In an exclusive for These Stone Walls, Catholic author David F. Pierre, Jr takes a soul-searching measure of the Catholic media at this time of crisis in the Church.
Introduction by Father Gordon MacRae: I wrote a post for this week with a searing assessment of the media and moral crisis that now embroils the Catholic Church in America. Then noted Catholic writer, David F. Pierre, Jr. sent me a stunning article that is a perfect prelude to next week’s post on These Stone Walls.
It is an honor this week to present this guest post by Dave Pierre, moderator of The Media Report and author of Catholic Priests Falsely Accused and Sins of the Press. David’s writings have also appeared at Catholic World Report and numerous other Catholic and secular media venues. Please share this most important contribution to the current state of Catholicism in America. I now present “Losing Perspective: Catholic Media Join the Sex Abuse Pile-On” by David F. Pierre, Jr:
LOSING PERSPECTIVE: CATHOLIC MEDIA NOW JOINING THE SEX ABUSE PILE-ON
By David F. Pierre, Jr.
The high-profile allegations that the prominent Cardinal Theodore McCarrick sexually abused seminarians and teenagers decades ago are indeed revolting and maddening. The hearts of all faithful Catholics ache for the unimaginable suffering that anyone may have endured at the hands of Church leaders and others. [See: Cardinal Theodore McCarrick and the Homosexual Matrix by Father Gordon J. MacRae.]
However, when it comes to writing about the McCarrick story, there are signs that some Catholic writers have pushed aside truth to attack those with whom they disagree and further their own ideological agenda.
For example, a prominent Catholic web site recently published the claim from a woman that she was repeatedly abused for years decades ago by a priest who was living at the Cathedral of St. Francis of Assisi in Metuchen, New Jersey, at the very same time Theodore McCarrick was bishop there.
It is a startling story indeed. The woman all but stated that McCarrick endorsed her abuse. Except there was one major problem with her narrative: The diocese said there was “no record showing [the priest] having lived with then-Bishop McCarrick at the Cathedral.”
In other words, the woman’s story didn’t check out at all. There would be more than enough justification not to believe her story and surely good reason not to publish her tale. (The woman was also promoting a book she had written.) But because the woman’s story had the name “McCarrick” in it, the site rolled out the story anyway under the banner, “Woman abused under McCarrick’s roof,” as if we should accept her story despite the glaring factual issue.
“BITTERNESS, BAD TEMPER, ANGER, EVERY KIND OF MALICE”
For many years I have been sensing a palpable fear among many Catholic writers, a fear that they will be accused of being “soft” or “silent” in their reporting on the issue of clergy sex abuse, or worse, that they will be accused of “defending the indefensible” (as I have been).
A result of this fear has been that fairness and historical context have been thrown out the window in writing about the issue of clergy sex abuse. (And, yes, there is a historical context to why Catholic leaders handled cases decades ago the way they did.) It seems there is an untold competition among Catholic writers to see who can appear the most hard-edged and hysterical about these crimes committed decades ago.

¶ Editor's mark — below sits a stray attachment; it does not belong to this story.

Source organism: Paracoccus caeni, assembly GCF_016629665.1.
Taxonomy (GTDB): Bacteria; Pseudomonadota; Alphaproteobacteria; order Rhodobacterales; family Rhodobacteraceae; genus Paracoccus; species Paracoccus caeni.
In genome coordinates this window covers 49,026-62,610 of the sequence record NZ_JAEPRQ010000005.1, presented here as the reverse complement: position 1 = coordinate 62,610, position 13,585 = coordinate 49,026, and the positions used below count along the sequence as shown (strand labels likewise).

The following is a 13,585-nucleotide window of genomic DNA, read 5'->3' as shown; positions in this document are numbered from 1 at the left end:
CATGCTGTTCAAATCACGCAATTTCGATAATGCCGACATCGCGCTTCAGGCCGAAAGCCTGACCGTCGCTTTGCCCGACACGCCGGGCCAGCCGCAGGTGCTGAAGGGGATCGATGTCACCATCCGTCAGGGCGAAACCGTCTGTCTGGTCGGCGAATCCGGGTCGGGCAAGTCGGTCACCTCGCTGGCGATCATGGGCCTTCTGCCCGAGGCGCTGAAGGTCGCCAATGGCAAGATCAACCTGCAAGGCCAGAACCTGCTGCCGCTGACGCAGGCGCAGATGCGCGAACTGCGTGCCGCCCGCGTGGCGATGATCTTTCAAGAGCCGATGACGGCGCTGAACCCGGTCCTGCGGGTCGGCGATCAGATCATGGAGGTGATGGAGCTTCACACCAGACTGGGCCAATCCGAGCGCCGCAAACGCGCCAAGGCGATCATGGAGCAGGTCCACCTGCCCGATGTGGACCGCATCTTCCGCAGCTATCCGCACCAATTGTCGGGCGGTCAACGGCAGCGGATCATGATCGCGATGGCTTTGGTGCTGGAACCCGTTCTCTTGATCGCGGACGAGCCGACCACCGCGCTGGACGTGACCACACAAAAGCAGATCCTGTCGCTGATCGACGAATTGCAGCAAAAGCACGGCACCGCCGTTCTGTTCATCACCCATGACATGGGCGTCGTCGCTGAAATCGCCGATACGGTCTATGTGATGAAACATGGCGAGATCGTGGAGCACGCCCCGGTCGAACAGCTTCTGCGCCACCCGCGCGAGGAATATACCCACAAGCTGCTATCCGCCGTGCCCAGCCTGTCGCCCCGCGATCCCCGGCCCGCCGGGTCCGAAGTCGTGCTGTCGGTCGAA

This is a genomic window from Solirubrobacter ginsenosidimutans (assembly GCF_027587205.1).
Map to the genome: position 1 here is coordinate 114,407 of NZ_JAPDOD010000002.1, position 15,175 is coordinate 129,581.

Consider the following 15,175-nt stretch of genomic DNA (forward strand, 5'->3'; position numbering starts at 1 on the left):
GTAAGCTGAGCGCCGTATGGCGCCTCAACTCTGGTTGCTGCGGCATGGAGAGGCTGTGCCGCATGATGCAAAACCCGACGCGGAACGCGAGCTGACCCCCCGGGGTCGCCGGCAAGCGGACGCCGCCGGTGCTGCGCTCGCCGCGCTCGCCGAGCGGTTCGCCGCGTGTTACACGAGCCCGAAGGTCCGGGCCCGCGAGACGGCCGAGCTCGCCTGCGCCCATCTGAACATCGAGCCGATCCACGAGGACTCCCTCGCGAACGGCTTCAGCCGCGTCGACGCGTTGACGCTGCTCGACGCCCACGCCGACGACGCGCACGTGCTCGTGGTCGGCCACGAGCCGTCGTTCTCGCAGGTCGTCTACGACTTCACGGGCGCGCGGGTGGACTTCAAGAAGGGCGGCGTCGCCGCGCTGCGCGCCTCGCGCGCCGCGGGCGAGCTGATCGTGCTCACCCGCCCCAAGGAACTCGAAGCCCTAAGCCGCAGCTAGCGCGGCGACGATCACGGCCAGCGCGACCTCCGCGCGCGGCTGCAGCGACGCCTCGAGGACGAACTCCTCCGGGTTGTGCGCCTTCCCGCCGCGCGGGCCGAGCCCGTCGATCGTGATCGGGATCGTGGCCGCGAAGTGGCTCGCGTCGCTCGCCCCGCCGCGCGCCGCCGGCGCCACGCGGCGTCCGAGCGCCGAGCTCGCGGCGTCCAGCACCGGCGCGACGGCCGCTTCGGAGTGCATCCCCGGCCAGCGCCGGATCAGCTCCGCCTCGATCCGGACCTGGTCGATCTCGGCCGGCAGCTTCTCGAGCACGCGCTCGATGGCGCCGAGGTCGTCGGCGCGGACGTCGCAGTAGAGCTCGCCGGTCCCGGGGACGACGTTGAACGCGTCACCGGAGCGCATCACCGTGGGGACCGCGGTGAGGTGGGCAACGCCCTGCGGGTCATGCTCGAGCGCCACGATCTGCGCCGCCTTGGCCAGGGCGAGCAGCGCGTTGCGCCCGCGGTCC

However, recently a certain mean-spiritedness has even permeated the reporting in Catholic media, a mean-spiritedness most evident in the recent coverage of the McCarrick story.
Typical of the nastiness has been the treatment of Cardinal Kevin Farrell, who worked with McCarrick in the Archdiocese of Washington D.C., from 2001 to 2006. Farrell has twice voluntarily gone to the media to emphatically deny that he knew anything about McCarrick’s past with regards to seminarians, adding that he was “shocked” when he first heard of the charges against McCarrick.
It is here where I believe Catholic writers may be suffering from a form of insular bias from which they cannot assess a situation clearly.
Take it from someone who still works in the “regular world” and does not make his living writing on a computer. Even if you work closely with someone every day for years, you still know relatively little about them. Sure, you may come to know a bit about your co-workers’ families, a bit about their daily lives, the restaurants they’ve tried. But do you know with whom they socialized last weekend? A year ago? Five years ago? Twenty years ago? No, not at all. Not in the least bit.
In truth, it makes perfect sense that Cardinal Farrell had no idea what was going on at a beach house twenty years before he started working with McCarrick. And Catholic writers are reckless in accusing Farrell of lying without a shred of evidence.
A CALL FOR BALANCE AND SKEPTICISM
And it is a bit disturbing that so many are accusing Cardinal Farrell of lying while at the same time wholeheartedly believing decades-old accusations from anonymous men profiled in the New York Times.
When the Times published its first story back in June claiming abuse in 1971 (47 years ago) by McCarrick, did not a single cleric raise an eyebrow when the accuser – anonymous, of course – claimed that he was abused while his inseam was being measured for a cassock? (Think about it.) Was there not a degree of skepticism when the accuser claimed that this abuse occurred in the sacristy at St. Patrick’s Cathedral in New York City on Christmas Eve, a time when as many as two dozen clerics would have been living there and whose bustling atmosphere would have rivaled Macy’s department store?